What impact do my Public Relations activities have? It is not only a question most CEOs would have asked themselves at budget time, but goes back to the raison d’être of PR. While marketing can (ideally) show impressive stats on conversation rates and revenue billed for each marketing dollar, PR has long contented with producing clipping books and media coverage stats.
At the more sophisticated end of the scale, companies have adopted additional KPIs such as Share of Voice, sentiment analysis, message penetration and other quantitative and qualitative metrics that add depth to their PR reports. But PR rarely had the same obligation to justify spend; as long there is a continuous improvement, things just keep ticking along.
A recently published whitepaper by PRNewsWire (Leveraging Content and Big Data to Power PR Results) challenges this status quo. Pointing to the ever more personalised and fragmented buyer’s journey along social, digital and traditional channels, the paper paints the “picture of technology as a fulcrum upon which rest twin counterweights: content, which is our industry’s specialty; and data, which increasingly is the fuel that powers modern marketing.” The new approach: More focus on output, outtakes and outcomes as well as closer cooperation between CMO and CIO.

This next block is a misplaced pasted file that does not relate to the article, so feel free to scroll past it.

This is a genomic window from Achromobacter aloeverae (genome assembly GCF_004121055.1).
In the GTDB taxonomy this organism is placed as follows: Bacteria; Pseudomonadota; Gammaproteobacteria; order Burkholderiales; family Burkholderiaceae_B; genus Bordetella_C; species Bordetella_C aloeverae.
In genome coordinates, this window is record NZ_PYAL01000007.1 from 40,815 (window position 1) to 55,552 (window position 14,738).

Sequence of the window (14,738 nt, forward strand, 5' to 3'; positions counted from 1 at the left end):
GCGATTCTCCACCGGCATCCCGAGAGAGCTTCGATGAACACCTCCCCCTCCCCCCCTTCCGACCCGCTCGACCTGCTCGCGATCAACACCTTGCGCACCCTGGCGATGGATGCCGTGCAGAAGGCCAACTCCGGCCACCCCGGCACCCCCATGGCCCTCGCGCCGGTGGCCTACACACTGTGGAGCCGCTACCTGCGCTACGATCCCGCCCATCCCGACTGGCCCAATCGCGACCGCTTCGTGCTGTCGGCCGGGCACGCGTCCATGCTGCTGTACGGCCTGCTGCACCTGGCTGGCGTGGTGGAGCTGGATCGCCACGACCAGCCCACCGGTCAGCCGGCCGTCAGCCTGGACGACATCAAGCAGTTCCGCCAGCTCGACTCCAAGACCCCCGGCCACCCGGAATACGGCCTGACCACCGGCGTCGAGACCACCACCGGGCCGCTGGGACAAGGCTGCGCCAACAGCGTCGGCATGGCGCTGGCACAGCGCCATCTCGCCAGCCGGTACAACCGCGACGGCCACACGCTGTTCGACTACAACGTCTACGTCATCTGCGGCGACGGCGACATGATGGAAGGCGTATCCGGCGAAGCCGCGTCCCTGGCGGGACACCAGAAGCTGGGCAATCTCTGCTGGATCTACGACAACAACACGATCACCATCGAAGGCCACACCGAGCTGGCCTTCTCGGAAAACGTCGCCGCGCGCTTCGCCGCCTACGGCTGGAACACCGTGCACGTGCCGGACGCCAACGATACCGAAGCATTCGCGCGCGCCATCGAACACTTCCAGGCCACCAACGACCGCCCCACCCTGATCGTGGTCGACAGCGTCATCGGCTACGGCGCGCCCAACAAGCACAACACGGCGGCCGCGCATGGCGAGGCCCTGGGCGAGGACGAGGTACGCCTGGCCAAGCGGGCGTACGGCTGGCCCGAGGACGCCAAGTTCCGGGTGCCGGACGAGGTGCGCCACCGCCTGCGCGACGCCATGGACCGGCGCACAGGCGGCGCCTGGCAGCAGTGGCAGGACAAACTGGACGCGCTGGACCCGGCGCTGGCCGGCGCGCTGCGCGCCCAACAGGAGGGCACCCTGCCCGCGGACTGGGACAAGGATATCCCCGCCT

It is only fair to throw down the gauntlet at the good old clipping book, considering that many marketing departments grapple with the same problems (see my recent post on digital marketing challenges). Often, combining and interpreting data from a variety of data sources still involves a lot of elbow grease. Once an organisation invests in better systems to automate data capture, analysis and storage, issues of data privacy, security and liability need to be addressed. In spite of these practical challenges, PR measurement is clearly becoming more data-driven. And with the focus on marketing KPIs also comes greater accountability.
At the same time it is important to remember that PR is not just another digital lead generation channel. In the broader context of issue and reputation management, opinion polls, focus groups and other qualitative and quantitative techniques continue to play a vital role in campaign measurement and evaluation.